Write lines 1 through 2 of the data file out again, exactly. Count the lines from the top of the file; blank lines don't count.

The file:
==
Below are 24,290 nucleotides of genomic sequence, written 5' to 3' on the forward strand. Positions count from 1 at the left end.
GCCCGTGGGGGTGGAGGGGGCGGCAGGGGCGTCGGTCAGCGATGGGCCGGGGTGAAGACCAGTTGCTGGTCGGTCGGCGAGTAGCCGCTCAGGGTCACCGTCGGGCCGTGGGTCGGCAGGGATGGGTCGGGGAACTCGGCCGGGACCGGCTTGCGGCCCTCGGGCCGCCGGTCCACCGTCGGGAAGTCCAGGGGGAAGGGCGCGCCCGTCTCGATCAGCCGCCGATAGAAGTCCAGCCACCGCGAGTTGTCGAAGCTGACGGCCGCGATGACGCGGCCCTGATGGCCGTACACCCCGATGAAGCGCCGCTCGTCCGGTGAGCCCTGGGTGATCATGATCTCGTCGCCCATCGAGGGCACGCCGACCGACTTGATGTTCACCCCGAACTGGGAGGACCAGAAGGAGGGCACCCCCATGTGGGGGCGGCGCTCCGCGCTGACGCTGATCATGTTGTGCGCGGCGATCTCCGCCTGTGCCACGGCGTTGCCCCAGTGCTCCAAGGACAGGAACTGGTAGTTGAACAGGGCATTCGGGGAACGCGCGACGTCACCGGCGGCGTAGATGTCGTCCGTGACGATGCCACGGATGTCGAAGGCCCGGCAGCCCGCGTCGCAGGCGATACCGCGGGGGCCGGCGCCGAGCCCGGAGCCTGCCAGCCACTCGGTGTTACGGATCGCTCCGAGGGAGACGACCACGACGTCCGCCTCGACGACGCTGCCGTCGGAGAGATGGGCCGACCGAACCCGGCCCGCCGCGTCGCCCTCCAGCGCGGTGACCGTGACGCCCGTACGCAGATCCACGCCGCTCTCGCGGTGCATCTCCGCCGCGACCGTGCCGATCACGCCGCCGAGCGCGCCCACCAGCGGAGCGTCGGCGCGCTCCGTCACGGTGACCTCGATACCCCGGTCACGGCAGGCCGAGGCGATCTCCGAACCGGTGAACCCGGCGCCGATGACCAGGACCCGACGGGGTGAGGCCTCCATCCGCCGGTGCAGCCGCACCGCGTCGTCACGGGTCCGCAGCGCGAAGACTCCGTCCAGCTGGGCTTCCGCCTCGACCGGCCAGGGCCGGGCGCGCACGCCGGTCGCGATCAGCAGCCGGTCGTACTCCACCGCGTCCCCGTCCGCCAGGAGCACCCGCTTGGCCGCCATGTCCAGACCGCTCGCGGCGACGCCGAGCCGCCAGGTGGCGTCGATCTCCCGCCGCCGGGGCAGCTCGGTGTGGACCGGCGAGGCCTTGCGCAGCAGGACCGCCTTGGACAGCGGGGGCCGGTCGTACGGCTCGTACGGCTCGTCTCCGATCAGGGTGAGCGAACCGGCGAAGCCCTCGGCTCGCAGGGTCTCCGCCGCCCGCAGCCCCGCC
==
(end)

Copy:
Below are 24,290 nucleotides of genomic sequence, written 5' to 3' on the forward strand. Positions count from 1 at the left end.
GCCCGTGGGGGTGGAGGGGGCGGCAGGGGCGTCGGTCAGCGATGGGCCGGGGTGAAGACCAGTTGCTGGTCGGTCGGCGAGTAGCCGCTCAGGGTCACCGTCGGGCCGTGGGTCGGCAGGGATGGGTCGGGGAACTCGGCCGGGACCGGCTTGCGGCCCTCGGGCCGCCGGTCCACCGTCGGGAAGTCCAGGGGGAAGGGCGCGCCCGTCTCGATCAGCCGCCGATAGAAGTCCAGCCACCGCGAGTTGTCGAAGCTGACGGCCGCGATGACGCGGCCCTGATGGCCGTACACCCCGATGAAGCGCCGCTCGTCCGGTGAGCCCTGGGTGATCATGATCTCGTCGCCCATCGAGGGCACGCCGACCGACTTGATGTTCACCCCGAACTGGGAGGACCAGAAGGAGGGCACCCCCATGTGGGGGCGGCGCTCCGCGCTGACGCTGATCATGTTGTGCGCGGCGATCTCCGCCTGTGCCACGGCGTTGCCCCAGTGCTCCAAGGACAGGAACTGGTAGTTGAACAGGGCATTCGGGGAACGCGCGACGTCACCGGCGGCGTAGATGTCGTCCGTGACGATGCCACGGATGTCGAAGGCCCGGCAGCCCGCGTCGCAGGCGATACCGCGGGGGCCGGCGCCGAGCCCGGAGCCTGCCAGCCACTCGGTGTTACGGATCGCTCCGAGGGAGACGACCACGACGTCCGCCTCGACGACGCTGCCGTCGGAGAGATGGGCCGACCGAACCCGGCCCGCCGCGTCGCCCTCCAGCGCGGTGACCGTGACGCCCGTACGCAGATCCACGCCGCTCTCGCGGTGCATCTCCGCCGCGACCGTGCCGATCACGCCGCCGAGCGCGCCCACCAGCGGAGCGTCGGCGCGCTCCGTCACGGTGACCTCGATACCCCGGTCACGGCAGGCCGAGGCGATCTCCGAACCGGTGAACCCGGCGCCGATGACCAGGACCCGACGGGGTGAGGCCTCCATCCGCCGGTGCAGCCGCACCGCGTCGTCACGGGTCCGCAGCGCGAAGACTCCGTCCAGCTGGGCTTCCGCCTCGACCGGCCAGGGCCGGGCGCGCACGCCGGTCGCGATCAGCAGCCGGTCGTACTCCACCGCGTCCCCGTCCGCCAGGAGCACCCGCTTGGCCGCCATGTCCAGACCGCTCGCGGCGACGCCGAGCCGCCAGGTGGCGTCGATCTCCCGCCGCCGGGGCAGCTCGGTGTGGACCGGCGAGGCCTTGCGCAGCAGGACCGCCTTGGACAGCGGGGGCCGGTCGTACGGCTCGTACGGCTCGTCTCCGATCAGGGTGAGCGAACCGGCGAAGCCCTCGGCTCGCAGGGTCTCCGCCGCCCGCAGCCCCGCC